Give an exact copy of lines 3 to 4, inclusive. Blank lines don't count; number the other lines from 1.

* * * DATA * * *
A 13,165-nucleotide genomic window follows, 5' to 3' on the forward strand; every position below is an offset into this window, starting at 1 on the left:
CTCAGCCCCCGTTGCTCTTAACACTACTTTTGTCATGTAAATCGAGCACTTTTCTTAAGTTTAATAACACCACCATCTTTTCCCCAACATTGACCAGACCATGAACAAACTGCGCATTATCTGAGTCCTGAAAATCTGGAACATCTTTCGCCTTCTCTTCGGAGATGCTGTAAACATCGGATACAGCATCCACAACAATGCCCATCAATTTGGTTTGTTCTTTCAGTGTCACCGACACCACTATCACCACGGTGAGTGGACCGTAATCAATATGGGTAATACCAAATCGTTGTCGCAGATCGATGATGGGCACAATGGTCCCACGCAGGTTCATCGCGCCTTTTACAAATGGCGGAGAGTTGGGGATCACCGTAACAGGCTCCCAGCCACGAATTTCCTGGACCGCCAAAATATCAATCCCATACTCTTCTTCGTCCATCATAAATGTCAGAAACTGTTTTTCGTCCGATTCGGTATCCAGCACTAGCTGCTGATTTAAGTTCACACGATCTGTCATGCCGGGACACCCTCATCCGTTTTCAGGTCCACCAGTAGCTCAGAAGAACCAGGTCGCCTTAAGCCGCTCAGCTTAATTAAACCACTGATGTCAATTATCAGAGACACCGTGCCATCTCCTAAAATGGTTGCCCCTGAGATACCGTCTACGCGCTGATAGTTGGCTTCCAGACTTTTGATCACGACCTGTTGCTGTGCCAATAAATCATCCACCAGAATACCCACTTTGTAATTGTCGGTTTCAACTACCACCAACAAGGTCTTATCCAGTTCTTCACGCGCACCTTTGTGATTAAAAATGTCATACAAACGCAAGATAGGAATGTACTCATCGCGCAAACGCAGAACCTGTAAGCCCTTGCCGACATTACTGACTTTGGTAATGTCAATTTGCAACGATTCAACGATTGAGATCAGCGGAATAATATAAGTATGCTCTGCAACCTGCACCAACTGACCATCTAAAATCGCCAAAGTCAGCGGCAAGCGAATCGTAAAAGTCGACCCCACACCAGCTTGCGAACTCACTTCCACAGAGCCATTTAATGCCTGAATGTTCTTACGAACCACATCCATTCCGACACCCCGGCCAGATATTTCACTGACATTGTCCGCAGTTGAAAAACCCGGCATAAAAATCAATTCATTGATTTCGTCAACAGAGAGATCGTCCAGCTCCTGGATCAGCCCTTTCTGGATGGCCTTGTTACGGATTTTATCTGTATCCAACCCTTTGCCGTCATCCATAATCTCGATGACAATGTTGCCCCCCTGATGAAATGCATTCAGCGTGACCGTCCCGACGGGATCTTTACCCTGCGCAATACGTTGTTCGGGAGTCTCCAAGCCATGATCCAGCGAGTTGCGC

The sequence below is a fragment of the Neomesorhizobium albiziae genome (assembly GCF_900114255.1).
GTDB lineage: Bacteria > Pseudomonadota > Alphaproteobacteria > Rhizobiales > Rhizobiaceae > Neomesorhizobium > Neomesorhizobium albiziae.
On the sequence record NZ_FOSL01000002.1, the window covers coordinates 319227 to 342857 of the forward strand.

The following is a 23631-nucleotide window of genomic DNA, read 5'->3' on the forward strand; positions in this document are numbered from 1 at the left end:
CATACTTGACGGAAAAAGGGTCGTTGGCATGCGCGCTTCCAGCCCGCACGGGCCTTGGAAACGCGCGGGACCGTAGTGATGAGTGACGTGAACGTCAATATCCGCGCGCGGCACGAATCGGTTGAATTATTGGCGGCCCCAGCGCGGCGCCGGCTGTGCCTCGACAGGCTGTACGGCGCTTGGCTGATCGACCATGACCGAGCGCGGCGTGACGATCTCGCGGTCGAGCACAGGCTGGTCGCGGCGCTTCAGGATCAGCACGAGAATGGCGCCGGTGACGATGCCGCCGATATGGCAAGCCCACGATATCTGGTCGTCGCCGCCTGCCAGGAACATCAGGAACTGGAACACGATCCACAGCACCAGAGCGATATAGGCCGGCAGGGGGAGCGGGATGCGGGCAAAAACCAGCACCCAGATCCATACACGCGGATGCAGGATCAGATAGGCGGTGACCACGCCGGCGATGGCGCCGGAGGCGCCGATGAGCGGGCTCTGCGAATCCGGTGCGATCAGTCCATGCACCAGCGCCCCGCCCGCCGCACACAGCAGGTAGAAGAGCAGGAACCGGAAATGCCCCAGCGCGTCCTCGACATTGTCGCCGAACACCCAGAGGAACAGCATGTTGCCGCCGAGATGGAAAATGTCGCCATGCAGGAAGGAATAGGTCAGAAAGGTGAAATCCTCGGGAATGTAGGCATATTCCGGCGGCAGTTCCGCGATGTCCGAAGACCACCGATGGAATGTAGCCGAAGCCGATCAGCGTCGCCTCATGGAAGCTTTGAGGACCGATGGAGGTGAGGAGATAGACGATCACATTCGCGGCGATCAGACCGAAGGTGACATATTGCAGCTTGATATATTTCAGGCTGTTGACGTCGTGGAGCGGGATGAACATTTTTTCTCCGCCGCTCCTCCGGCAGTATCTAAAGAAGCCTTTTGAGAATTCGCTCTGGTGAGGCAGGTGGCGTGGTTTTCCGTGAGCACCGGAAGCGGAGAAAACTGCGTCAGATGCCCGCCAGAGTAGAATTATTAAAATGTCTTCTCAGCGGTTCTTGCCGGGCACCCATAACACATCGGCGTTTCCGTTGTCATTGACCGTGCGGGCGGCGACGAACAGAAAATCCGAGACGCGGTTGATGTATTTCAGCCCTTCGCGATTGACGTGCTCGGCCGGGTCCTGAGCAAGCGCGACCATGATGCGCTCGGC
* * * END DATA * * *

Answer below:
The sequence below is a fragment of the Neomesorhizobium albiziae genome (assembly GCF_900114255.1).
GTDB lineage: Bacteria > Pseudomonadota > Alphaproteobacteria > Rhizobiales > Rhizobiaceae > Neomesorhizobium > Neomesorhizobium albiziae.